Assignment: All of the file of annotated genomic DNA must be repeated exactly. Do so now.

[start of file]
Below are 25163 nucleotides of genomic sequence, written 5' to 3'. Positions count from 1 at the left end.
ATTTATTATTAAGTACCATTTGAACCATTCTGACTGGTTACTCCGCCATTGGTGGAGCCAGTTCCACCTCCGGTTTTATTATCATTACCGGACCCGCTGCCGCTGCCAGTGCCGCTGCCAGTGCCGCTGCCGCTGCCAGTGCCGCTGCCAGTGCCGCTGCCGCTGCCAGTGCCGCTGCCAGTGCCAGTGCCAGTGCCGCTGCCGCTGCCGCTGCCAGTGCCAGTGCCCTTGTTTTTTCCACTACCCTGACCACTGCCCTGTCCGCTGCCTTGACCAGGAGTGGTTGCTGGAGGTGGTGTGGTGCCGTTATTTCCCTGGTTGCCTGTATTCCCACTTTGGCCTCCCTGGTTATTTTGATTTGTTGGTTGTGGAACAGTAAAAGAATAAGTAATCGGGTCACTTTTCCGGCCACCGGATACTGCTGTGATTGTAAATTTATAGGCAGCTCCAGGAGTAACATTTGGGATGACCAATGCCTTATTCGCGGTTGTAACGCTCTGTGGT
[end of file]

Below are 25163 nucleotides of genomic sequence, written 5' to 3'. Positions count from 1 at the left end.
ATTTATTATTAAGTACCATTTGAACCATTCTGACTGGTTACTCCGCCATTGGTGGAGCCAGTTCCACCTCCGGTTTTATTATCATTACCGGACCCGCTGCCGCTGCCAGTGCCGCTGCCAGTGCCGCTGCCGCTGCCAGTGCCGCTGCCAGTGCCGCTGCCGCTGCCAGTGCCGCTGCCAGTGCCAGTGCCAGTGCCGCTGCCGCTGCCGCTGCCAGTGCCAGTGCCCTTGTTTTTTCCACTACCCTGACCACTGCCCTGTCCGCTGCCTTGACCAGGAGTGGTTGCTGGAGGTGGTGTGGTGCCGTTATTTCCCTGGTTGCCTGTATTCCCACTTTGGCCTCCCTGGTTATTTTGATTTGTTGGTTGTGGAACAGTAAAAGAATAAGTAATCGGGTCACTTTTCCGGCCACCGGATACTGCTGTGATTGTAAATTTATAGGCAGCTCCAGGAGTAACATTTGGGATGACCAATGCCTTATTCGCGGTTGTAACGCTCTGTGGT